Imagine a warehouse of Component Templates. Some of them are generic abstract data types, others are collections of business rules. The application composer simply grabs the required components and starts arranging them using something similar to a sequence diagram or Harell state chart. She may deal with objects but rarely with classes. Instead, she is concerned with roles, there connections, and state transitions. Instead of finding bugs in the algorithms, the bugs are found in the system design.

If the composer needs a new Component Template, she merely logs onto one of many on-line Component Template Repositories to find what she is looking for. Each Component Template is optimized and debugged for each of its many instantiations. Some Components Template could be very sophisticate, like those in Oberon where, in addition to their template arguments specified by the composer, they could even survey the machine they are on and optimize their instantiation for that machine. Each Component Template should produce components that are interpreted when instantiated. However, this is not a requirement of the idea. There is a bunch more but the basic idea is to separate algorithmic programming from composition. Then, do make the visual metaphor of composition the actual components, roles, and states instead of the User Interface. Each platform would garner a User Interface appropriate for its native Look & Feel. The composer is, instead, interested in the fact that a Loan Applicant submits a Loan Application that transitions the state of the Loan Applicant to the Approval Pending state. The composer can choose from many different modeling languages to represent these roles, states, and transitions.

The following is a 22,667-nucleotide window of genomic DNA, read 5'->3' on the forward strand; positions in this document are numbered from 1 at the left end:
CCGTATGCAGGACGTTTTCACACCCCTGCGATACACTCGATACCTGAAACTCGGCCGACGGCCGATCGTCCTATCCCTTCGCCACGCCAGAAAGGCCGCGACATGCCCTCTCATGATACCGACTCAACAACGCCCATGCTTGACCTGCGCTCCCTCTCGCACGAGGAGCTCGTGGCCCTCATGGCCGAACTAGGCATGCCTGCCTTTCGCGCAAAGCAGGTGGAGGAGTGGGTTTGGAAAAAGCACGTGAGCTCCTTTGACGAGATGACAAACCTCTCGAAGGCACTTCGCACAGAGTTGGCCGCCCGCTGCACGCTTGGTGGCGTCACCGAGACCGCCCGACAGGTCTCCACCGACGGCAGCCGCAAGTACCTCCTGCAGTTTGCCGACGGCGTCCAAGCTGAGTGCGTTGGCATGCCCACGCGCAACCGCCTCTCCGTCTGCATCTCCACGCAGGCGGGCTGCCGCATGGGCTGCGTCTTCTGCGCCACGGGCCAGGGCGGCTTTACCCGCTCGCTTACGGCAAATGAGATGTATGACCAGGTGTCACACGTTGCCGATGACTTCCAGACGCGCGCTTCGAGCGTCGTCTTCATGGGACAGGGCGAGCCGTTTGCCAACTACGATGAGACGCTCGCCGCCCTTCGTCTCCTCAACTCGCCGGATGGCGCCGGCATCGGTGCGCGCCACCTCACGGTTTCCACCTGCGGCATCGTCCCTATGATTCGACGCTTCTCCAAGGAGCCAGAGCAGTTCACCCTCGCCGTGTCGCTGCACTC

My main heretical utterance is that Application Development is not (or should not be) programming. It should be integration and composition. It is Component Template vending that is programming. Applying programming to solutions that require construction results in unmaintainable and buggy systems. Unfortunately, we do not yet have the tools to prove these ideas.

-- RobertDiFalco

If you want a set of inputs mapped to some blackbox functionality mapped to some outputs, you'd probably best go with FunctionalProgramming, not ObjectOrientedProgramming or ComponentBasedProgramming. Make each little widget a function. -- SunirShah